One of the reasons for this is that the processes for understanding, measuring and, therefore, auditing community participation are hard. Did women attend the village meeting? Did vulnerable communities get a say in how much water they would need allocated to them? Are farmers adopting cropping patterns that could give them gains while saving water? We need a better way to both ensure these things happen on ground and monitor them as they happen - thus being able to account for every penny spent on these tasks.

This is exactly what Meghalaya is attempting in its Community Led Landscape Management Programme – an effort to hand back natural resource management to its citizens. What began in 400 villages has now quickly expanded to cover all the villages of the state. This has been possible because they are already well on track to achieve this programme’s goals much before the end date of the project in July 2023. Village committees are in place in all 400 villages. By using technology to identify appropriate areas to site structures, the government is also ensuring that funds are also well spent, rather than wasted and planning in 380 villages has already been initiated through their village facilitators. The digital tools they have adopted have helped them follow participation in real-time; empowered community volunteers with skills, data, and knowledge; and created auditable pathways for paying their community facilitators.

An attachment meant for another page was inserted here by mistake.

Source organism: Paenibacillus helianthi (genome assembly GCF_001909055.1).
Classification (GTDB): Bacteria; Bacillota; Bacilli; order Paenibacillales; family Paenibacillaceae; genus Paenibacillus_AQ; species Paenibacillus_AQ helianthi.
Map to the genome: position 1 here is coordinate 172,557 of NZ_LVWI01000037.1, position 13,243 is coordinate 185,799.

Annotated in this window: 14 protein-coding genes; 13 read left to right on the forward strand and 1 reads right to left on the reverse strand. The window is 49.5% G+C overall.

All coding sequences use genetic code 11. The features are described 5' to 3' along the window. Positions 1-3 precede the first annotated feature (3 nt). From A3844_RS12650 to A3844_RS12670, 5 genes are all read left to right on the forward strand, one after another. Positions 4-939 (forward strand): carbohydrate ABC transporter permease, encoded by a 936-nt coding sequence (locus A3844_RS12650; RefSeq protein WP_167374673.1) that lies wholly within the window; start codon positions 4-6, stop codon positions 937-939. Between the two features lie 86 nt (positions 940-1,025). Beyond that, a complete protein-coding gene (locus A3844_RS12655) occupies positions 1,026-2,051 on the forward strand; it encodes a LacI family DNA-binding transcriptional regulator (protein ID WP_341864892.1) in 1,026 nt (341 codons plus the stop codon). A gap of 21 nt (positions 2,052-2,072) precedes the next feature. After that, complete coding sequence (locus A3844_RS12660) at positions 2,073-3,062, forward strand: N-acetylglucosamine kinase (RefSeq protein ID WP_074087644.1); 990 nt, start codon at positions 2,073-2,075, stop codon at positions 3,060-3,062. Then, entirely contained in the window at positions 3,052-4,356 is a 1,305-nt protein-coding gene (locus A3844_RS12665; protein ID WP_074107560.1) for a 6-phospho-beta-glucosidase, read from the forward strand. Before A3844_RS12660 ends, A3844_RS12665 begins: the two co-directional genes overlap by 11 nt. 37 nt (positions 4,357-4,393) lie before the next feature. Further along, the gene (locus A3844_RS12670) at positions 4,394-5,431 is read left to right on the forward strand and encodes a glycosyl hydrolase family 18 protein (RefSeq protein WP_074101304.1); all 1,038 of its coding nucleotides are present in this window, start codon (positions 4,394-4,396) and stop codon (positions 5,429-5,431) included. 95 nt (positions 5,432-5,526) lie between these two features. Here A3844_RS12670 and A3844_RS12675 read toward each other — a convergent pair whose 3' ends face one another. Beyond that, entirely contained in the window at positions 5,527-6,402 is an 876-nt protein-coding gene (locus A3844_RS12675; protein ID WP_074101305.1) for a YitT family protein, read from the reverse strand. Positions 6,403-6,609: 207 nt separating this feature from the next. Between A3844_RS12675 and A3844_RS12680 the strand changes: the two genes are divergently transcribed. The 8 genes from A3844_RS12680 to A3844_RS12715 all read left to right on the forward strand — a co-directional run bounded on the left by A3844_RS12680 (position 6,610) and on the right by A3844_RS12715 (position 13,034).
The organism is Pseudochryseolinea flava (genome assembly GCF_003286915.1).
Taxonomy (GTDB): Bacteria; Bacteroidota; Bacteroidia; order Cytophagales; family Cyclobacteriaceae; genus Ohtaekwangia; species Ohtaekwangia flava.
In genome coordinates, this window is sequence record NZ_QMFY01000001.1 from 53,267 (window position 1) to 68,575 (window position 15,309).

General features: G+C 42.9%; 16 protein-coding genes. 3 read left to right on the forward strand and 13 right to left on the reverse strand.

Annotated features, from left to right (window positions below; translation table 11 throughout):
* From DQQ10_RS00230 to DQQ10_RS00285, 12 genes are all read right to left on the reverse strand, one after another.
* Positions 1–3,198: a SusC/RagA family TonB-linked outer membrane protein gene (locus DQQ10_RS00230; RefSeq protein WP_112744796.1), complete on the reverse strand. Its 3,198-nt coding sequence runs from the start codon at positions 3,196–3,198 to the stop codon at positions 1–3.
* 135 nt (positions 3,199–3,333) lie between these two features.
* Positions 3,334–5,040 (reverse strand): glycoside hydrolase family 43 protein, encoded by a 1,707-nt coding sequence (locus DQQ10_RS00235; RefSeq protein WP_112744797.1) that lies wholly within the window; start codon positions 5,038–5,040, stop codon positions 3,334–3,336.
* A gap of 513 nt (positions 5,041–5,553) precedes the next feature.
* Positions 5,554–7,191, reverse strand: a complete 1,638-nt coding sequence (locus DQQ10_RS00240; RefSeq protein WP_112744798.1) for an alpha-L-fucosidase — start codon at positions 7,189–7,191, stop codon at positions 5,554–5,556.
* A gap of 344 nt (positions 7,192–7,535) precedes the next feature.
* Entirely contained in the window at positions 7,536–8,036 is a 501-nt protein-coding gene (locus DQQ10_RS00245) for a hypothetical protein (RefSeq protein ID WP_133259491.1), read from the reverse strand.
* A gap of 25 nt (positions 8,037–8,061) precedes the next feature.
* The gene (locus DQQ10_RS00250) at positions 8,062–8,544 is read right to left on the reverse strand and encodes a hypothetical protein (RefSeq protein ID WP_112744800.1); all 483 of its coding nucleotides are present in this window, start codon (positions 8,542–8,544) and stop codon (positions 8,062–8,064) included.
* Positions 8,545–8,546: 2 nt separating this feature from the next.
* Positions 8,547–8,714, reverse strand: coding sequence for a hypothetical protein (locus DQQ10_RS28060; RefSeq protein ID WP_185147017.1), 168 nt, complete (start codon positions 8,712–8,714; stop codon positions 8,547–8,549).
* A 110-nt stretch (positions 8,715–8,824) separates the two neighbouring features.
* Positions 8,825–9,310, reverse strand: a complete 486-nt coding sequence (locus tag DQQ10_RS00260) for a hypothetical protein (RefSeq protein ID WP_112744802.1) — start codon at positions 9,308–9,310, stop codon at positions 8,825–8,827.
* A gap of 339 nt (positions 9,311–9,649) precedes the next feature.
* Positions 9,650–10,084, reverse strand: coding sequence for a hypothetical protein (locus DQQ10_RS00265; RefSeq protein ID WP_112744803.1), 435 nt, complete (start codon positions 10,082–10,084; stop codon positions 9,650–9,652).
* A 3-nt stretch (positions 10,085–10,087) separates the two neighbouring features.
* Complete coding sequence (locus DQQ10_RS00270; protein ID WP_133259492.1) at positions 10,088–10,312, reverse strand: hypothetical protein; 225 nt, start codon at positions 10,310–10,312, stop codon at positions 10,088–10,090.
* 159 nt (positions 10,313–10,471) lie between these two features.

This has emboldened Meghalaya to go a step ahead and open the entire programme resources. The plans have been made, and more than 900 content pieces used for capacity building and 6500+ people trained, publicly through a Centre of Excellence - that they hope will become the nerve-centre for all development programmes in the state. These, because of the tools they are using, are updated in real time, obviating errors in data entry and delays in data upload.

Over the last 1.5 years, the community volunteers have also built a wallet of certification in their accounts and some of them have even been certified by the Agriculture Skill Council of India. They can share these with other programmes, ensuring a steady stream of livelihoods beyond the current programme.

With another Union Budget around the corner, we are at an important crossroads for publicly funded programmes in water that seek to be participatory. Meghalaya is showing us that it is possible to do participation at scale and empower communities while satisfying audit requirements. We would be well served to learn from their example and ensure that participation is achieved in practice, while leaving behind clear audit trails and empowering the people who are leading and implementing successful water management strategies in their villages.

Amrtha Kasturi Rangan and Abhishek Srivatsava work with Arghyam – a Bengaluru-based public charitable foundation – an initiative started by Rohini Nilekani on Water Security.

The views expressed are personal